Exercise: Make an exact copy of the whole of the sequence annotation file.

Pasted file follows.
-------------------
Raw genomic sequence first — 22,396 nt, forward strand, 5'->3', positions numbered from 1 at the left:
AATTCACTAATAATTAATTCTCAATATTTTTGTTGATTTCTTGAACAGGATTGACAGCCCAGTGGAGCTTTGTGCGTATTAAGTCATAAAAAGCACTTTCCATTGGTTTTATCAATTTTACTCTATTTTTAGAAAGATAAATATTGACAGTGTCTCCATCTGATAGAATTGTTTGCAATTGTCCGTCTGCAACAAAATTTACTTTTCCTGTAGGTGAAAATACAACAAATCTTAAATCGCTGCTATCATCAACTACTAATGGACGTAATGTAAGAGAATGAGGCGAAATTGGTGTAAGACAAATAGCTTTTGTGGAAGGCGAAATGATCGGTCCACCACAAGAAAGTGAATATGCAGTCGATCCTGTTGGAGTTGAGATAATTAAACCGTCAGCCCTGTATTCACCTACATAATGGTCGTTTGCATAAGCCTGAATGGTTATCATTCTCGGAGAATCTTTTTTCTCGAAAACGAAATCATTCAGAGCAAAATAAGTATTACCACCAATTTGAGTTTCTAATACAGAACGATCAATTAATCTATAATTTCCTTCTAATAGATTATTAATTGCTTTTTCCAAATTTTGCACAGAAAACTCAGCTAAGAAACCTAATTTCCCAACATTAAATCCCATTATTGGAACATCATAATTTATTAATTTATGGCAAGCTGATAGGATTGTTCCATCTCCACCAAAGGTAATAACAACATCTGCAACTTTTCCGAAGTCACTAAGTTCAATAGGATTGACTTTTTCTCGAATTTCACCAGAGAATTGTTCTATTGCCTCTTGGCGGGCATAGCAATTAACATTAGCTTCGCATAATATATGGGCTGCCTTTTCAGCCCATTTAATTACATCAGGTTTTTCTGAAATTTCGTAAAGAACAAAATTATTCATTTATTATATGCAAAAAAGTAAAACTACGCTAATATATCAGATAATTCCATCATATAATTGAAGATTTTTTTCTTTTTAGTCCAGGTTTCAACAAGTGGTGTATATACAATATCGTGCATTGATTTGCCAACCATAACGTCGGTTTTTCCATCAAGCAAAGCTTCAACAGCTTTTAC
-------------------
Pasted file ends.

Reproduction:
Raw genomic sequence first — 22,396 nt, forward strand, 5'->3', positions numbered from 1 at the left:
AATTCACTAATAATTAATTCTCAATATTTTTGTTGATTTCTTGAACAGGATTGACAGCCCAGTGGAGCTTTGTGCGTATTAAGTCATAAAAAGCACTTTCCATTGGTTTTATCAATTTTACTCTATTTTTAGAAAGATAAATATTGACAGTGTCTCCATCTGATAGAATTGTTTGCAATTGTCCGTCTGCAACAAAATTTACTTTTCCTGTAGGTGAAAATACAACAAATCTTAAATCGCTGCTATCATCAACTACTAATGGACGTAATGTAAGAGAATGAGGCGAAATTGGTGTAAGACAAATAGCTTTTGTGGAAGGCGAAATGATCGGTCCACCACAAGAAAGTGAATATGCAGTCGATCCTGTTGGAGTTGAGATAATTAAACCGTCAGCCCTGTATTCACCTACATAATGGTCGTTTGCATAAGCCTGAATGGTTATCATTCTCGGAGAATCTTTTTTCTCGAAAACGAAATCATTCAGAGCAAAATAAGTATTACCACCAATTTGAGTTTCTAATACAGAACGATCAATTAATCTATAATTTCCTTCTAATAGATTATTAATTGCTTTTTCCAAATTTTGCACAGAAAACTCAGCTAAGAAACCTAATTTCCCAACATTAAATCCCATTATTGGAACATCATAATTTATTAATTTATGGCAAGCTGATAGGATTGTTCCATCTCCACCAAAGGTAATAACAACATCTGCAACTTTTCCGAAGTCACTAAGTTCAATAGGATTGACTTTTTCTCGAATTTCACCAGAGAATTGTTCTATTGCCTCTTGGCGGGCATAGCAATTAACATTAGCTTCGCATAATATATGGGCTGCCTTTTCAGCCCATTTAATTACATCAGGTTTTTCTGAAATTTCGTAAAGAACAAAATTATTCATTTATTATATGCAAAAAAGTAAAACTACGCTAATATATCAGATAATTCCATCATATAATTGAAGATTTTTTTCTTTTTAGTCCAGGTTTCAACAAGTGGTGTATATACAATATCGTGCATTGATTTGCCAACCATAACGTCGGTTTTTCCATCAAGCAAAGCTTCAACAGCTTTTAC